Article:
Maine Bar Rule 3.6(b) provides as follows:
(b) Disclosure of Fraud. A lawyer who receives information clearly establishing that a client has during the representation perpetrated a fraud upon any person or tribunal shall promptly call upon the client to rectify the same; and if the client refuses or is unable to do so, the lawyer shall reveal the fraud to the affected person or tribunal, except when the information is protected as a privileged communication. If a person other than a client has perpetrated a fraud upon a tribunal, the lawyer shall promptly reveal the fraud to the tribunal (emphasis added).
Maine Bar Rule 3.6(b) derived from DR 7-102(B) of the ABA Model Code. As originally adopted by the ABA in 1969, DR 7-102(B) did not contain the exception, “except when the information is protected as a privileged communication.” In 1974, however, the words “except when the information is protected as a privileged communication” were added to that Disciplinary Rule in order to make the requirements of that Disciplinary Rule conform with DR 4-101 (preservation of confidences and secrets of a client). See ABF Annotated Code of Professional Responsibility (1979) at 306-307, 321-322.
In 1979, the Supreme Judicial Court adopted the Code of Professional Responsibility, including Maine Bar Rule 3.6(c), which was redesignated as Rule 3.6(b) in 1993. As adopted by the Supreme Judicial Court, that Rule is substantially identical with ABA Model Code DR 7-102(B), including the exception, “except when the information is protected as a privileged communication.” Although this exception was adopted in Maine, it was not adopted in most states. See C.W. Wolfram, Legal Ethics (1986)at 658.
Given this history of Maine Bar Rule 3.6(b), the Commission concludes that the Maine Bar Rules do not require disclosure of a client’s perjury on cross-examination once it has occurred if disclosure would involve information protected as a privileged communication. See 1 Law. Man. Prof. Conduct 61:401:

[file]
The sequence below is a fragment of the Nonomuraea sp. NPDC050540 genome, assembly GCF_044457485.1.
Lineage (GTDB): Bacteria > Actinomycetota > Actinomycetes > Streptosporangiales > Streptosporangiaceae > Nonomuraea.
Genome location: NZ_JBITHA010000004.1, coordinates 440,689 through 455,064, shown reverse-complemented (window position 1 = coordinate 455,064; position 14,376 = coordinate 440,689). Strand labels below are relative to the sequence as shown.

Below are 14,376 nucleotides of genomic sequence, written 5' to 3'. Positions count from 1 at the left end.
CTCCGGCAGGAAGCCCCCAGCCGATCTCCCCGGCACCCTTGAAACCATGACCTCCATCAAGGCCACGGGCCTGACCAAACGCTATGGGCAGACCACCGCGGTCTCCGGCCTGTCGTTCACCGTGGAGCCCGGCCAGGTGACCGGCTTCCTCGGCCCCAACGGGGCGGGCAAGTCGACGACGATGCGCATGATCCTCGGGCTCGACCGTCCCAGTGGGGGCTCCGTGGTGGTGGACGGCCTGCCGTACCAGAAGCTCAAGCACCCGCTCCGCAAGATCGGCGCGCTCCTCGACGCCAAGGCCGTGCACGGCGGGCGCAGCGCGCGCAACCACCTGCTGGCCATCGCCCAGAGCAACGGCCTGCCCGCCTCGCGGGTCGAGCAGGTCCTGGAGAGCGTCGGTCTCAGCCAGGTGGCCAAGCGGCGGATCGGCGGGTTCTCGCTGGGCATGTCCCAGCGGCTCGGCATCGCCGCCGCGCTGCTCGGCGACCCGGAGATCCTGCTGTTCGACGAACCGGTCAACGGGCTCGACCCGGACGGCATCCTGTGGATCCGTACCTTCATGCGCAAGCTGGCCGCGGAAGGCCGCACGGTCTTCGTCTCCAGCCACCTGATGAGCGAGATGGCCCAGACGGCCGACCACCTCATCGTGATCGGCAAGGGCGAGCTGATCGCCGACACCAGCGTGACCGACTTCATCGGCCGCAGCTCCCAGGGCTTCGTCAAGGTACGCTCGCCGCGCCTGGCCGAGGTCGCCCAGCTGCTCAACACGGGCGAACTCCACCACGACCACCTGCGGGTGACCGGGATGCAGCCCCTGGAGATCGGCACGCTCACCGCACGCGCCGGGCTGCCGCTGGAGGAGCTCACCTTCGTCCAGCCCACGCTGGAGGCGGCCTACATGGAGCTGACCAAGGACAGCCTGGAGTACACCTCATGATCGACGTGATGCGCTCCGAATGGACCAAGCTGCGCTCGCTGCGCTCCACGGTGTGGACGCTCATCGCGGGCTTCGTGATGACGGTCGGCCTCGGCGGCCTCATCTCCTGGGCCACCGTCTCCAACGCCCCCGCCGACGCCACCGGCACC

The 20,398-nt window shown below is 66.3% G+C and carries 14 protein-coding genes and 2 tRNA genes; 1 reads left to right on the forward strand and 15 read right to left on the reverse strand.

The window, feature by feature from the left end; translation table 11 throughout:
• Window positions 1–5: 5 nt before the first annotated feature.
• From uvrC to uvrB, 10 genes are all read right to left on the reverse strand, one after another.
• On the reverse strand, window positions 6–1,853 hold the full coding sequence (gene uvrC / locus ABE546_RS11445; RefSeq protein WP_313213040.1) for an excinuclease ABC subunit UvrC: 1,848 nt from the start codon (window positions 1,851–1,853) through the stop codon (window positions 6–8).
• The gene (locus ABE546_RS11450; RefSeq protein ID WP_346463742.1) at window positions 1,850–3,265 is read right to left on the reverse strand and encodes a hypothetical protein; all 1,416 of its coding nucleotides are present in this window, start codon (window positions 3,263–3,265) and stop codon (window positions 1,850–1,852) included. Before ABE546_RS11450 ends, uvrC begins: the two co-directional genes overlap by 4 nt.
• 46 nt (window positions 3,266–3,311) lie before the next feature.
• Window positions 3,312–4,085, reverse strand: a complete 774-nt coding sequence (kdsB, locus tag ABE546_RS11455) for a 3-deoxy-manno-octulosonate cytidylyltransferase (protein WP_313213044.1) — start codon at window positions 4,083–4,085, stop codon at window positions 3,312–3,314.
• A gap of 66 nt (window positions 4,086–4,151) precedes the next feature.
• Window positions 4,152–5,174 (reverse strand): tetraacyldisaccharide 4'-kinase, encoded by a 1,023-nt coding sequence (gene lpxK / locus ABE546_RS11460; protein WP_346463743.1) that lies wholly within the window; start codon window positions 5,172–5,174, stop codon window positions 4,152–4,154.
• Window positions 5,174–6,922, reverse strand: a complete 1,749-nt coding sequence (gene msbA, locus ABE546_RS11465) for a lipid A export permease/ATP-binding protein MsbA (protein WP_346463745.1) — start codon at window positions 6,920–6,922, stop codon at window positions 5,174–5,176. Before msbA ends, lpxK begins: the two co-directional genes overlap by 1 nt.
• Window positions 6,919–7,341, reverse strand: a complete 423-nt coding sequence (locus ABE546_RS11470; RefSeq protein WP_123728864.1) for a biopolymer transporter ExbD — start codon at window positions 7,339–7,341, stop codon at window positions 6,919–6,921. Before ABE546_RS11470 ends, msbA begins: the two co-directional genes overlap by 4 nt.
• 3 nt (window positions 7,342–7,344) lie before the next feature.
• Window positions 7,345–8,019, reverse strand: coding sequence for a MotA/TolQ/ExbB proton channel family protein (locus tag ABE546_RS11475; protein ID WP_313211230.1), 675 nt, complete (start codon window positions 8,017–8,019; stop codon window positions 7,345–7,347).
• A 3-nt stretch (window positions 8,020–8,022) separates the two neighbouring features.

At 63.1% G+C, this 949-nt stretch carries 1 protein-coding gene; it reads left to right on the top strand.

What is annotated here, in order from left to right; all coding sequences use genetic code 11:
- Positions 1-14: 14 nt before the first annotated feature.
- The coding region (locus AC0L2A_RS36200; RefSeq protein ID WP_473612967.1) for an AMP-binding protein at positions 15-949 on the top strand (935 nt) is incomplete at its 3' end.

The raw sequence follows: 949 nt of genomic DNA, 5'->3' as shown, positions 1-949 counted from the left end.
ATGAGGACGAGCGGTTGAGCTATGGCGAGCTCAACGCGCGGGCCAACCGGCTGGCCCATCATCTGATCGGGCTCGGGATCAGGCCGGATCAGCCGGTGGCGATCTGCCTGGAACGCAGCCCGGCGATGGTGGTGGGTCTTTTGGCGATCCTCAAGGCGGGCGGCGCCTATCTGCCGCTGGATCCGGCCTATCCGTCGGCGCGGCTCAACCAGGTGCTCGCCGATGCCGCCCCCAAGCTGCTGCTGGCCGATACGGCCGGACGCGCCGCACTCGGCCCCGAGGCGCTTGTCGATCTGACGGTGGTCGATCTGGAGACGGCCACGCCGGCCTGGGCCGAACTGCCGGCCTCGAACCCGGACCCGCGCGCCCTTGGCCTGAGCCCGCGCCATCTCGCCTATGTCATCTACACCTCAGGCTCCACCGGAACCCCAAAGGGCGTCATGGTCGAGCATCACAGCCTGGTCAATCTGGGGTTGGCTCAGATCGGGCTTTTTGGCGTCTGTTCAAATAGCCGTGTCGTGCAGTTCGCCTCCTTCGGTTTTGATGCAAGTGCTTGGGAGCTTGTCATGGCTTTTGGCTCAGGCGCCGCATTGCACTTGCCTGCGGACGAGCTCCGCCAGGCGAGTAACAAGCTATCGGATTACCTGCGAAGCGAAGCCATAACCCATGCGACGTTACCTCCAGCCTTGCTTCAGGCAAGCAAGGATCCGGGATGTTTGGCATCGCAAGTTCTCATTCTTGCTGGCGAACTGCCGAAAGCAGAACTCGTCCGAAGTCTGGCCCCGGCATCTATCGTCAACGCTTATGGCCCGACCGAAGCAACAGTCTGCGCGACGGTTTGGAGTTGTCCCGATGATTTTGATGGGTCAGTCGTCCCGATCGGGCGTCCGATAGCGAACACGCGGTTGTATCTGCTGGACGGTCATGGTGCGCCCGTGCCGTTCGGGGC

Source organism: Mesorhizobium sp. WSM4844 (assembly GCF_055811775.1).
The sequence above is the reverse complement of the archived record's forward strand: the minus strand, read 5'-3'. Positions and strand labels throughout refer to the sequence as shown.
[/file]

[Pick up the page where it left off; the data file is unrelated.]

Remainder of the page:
Although the Model Code would permit disclosure of a client’s intention to commit a crime, it would not permit disclosure of a client’s perjury once it has occurred if disclosure involves information protected as a privileged communication.
In this regard, the ABA Model Code and Maine Bar Rule 3.6(b) differ markedly from the 1983 ABA Model Rules. Rule 3.3 of the Model Rules, like the 1969 Model Code prior to the 1974 amendment to DR 7-102(b)(1), requires a lawyer to take remedial measures, including disclosure, when a client has committed perjury, even if the lawyer knows of the client’s perjury because of what would otherwise be a confidential communication. See ABA Formal Opinion 87-353 (April 20, 1987); C.L. Wolfram Legal Ethics (1986) at 659. ABA Model rule 3.3 provides as follows:
Rule 3.3 Candor Toward the Tribunal
(a) A lawyer shall not knowingly:
(1) make a false statement of material fact or law to a tribunal:
(2) fail to disclose a material fact to a tribunal when disclosure is necessary to avoid assisting a criminal or fraudulent act by the client;
(3) fail to disclose to the tribunal legal authority in the controlling jurisdiction known to the lawyer to be directly adverse to the position of the client and not disclosed by opposing counsel or;